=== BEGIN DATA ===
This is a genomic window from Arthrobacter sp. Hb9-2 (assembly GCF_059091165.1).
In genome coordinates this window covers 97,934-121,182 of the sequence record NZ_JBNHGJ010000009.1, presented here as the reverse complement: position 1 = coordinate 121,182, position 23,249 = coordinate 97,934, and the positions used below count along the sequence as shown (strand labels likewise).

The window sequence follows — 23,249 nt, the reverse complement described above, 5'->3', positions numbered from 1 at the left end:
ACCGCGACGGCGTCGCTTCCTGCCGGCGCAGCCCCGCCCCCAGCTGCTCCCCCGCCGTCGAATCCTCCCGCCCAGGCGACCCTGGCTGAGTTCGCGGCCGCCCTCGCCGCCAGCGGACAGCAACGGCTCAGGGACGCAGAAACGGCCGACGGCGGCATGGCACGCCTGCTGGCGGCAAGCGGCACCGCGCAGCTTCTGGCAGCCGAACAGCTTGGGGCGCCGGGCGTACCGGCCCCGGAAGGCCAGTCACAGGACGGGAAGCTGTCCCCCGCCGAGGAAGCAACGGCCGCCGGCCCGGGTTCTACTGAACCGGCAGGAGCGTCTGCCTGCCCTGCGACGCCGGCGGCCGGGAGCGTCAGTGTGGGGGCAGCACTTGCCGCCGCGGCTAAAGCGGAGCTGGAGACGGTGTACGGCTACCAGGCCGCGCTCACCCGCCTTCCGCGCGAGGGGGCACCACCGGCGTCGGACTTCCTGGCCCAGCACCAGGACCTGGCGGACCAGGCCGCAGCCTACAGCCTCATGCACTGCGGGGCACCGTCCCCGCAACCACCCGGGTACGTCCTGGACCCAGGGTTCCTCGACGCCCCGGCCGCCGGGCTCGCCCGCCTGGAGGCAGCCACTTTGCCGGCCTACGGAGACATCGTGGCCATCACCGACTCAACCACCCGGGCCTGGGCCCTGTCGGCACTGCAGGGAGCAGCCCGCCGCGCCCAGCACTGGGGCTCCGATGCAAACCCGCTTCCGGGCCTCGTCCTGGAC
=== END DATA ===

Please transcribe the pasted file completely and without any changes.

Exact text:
This is a genomic window from Arthrobacter sp. Hb9-2 (assembly GCF_059091165.1).
In genome coordinates this window covers 97,934-121,182 of the sequence record NZ_JBNHGJ010000009.1, presented here as the reverse complement: position 1 = coordinate 121,182, position 23,249 = coordinate 97,934, and the positions used below count along the sequence as shown (strand labels likewise).

The window sequence follows — 23,249 nt, the reverse complement described above, 5'->3', positions numbered from 1 at the left end:
ACCGCGACGGCGTCGCTTCCTGCCGGCGCAGCCCCGCCCCCAGCTGCTCCCCCGCCGTCGAATCCTCCCGCCCAGGCGACCCTGGCTGAGTTCGCGGCCGCCCTCGCCGCCAGCGGACAGCAACGGCTCAGGGACGCAGAAACGGCCGACGGCGGCATGGCACGCCTGCTGGCGGCAAGCGGCACCGCGCAGCTTCTGGCAGCCGAACAGCTTGGGGCGCCGGGCGTACCGGCCCCGGAAGGCCAGTCACAGGACGGGAAGCTGTCCCCCGCCGAGGAAGCAACGGCCGCCGGCCCGGGTTCTACTGAACCGGCAGGAGCGTCTGCCTGCCCTGCGACGCCGGCGGCCGGGAGCGTCAGTGTGGGGGCAGCACTTGCCGCCGCGGCTAAAGCGGAGCTGGAGACGGTGTACGGCTACCAGGCCGCGCTCACCCGCCTTCCGCGCGAGGGGGCACCACCGGCGTCGGACTTCCTGGCCCAGCACCAGGACCTGGCGGACCAGGCCGCAGCCTACAGCCTCATGCACTGCGGGGCACCGTCCCCGCAACCACCCGGGTACGTCCTGGACCCAGGGTTCCTCGACGCCCCGGCCGCCGGGCTCGCCCGCCTGGAGGCAGCCACTTTGCCGGCCTACGGAGACATCGTGGCCATCACCGACTCAACCACCCGGGCCTGGGCCCTGTCGGCACTGCAGGGAGCAGCCCGCCGCGCCCAGCACTGGGGCTCCGATGCAAACCCGCTTCCGGGCCTCGTCCTGGAC